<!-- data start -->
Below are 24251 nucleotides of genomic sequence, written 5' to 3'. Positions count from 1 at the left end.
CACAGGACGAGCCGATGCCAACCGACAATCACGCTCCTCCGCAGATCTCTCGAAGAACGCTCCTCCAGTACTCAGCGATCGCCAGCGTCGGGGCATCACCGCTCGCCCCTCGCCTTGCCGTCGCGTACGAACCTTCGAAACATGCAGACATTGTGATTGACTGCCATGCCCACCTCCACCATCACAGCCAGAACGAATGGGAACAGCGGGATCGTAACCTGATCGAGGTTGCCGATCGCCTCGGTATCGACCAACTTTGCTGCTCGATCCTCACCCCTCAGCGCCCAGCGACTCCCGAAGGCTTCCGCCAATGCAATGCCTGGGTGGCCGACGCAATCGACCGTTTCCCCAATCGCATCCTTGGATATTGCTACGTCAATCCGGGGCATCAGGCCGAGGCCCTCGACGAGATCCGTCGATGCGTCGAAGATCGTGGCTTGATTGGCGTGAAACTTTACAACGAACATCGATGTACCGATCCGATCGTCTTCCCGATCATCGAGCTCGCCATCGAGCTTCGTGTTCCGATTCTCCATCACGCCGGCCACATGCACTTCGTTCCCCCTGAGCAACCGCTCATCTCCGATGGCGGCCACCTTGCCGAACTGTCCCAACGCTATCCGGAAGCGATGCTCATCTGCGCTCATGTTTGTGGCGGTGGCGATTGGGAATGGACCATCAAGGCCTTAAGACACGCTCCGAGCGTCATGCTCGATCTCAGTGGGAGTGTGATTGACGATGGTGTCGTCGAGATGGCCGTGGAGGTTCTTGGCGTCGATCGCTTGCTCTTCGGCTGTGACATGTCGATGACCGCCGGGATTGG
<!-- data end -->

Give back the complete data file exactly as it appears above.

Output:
Below are 24251 nucleotides of genomic sequence, written 5' to 3'. Positions count from 1 at the left end.
CACAGGACGAGCCGATGCCAACCGACAATCACGCTCCTCCGCAGATCTCTCGAAGAACGCTCCTCCAGTACTCAGCGATCGCCAGCGTCGGGGCATCACCGCTCGCCCCTCGCCTTGCCGTCGCGTACGAACCTTCGAAACATGCAGACATTGTGATTGACTGCCATGCCCACCTCCACCATCACAGCCAGAACGAATGGGAACAGCGGGATCGTAACCTGATCGAGGTTGCCGATCGCCTCGGTATCGACCAACTTTGCTGCTCGATCCTCACCCCTCAGCGCCCAGCGACTCCCGAAGGCTTCCGCCAATGCAATGCCTGGGTGGCCGACGCAATCGACCGTTTCCCCAATCGCATCCTTGGATATTGCTACGTCAATCCGGGGCATCAGGCCGAGGCCCTCGACGAGATCCGTCGATGCGTCGAAGATCGTGGCTTGATTGGCGTGAAACTTTACAACGAACATCGATGTACCGATCCGATCGTCTTCCCGATCATCGAGCTCGCCATCGAGCTTCGTGTTCCGATTCTCCATCACGCCGGCCACATGCACTTCGTTCCCCCTGAGCAACCGCTCATCTCCGATGGCGGCCACCTTGCCGAACTGTCCCAACGCTATCCGGAAGCGATGCTCATCTGCGCTCATGTTTGTGGCGGTGGCGATTGGGAATGGACCATCAAGGCCTTAAGACACGCTCCGAGCGTCATGCTCGATCTCAGTGGGAGTGTGATTGACGATGGTGTCGTCGAGATGGCCGTGGAGGTTCTTGGCGTCGATCGCTTGCTCTTCGGCTGTGACATGTCGATGACCGCCGGGATTGG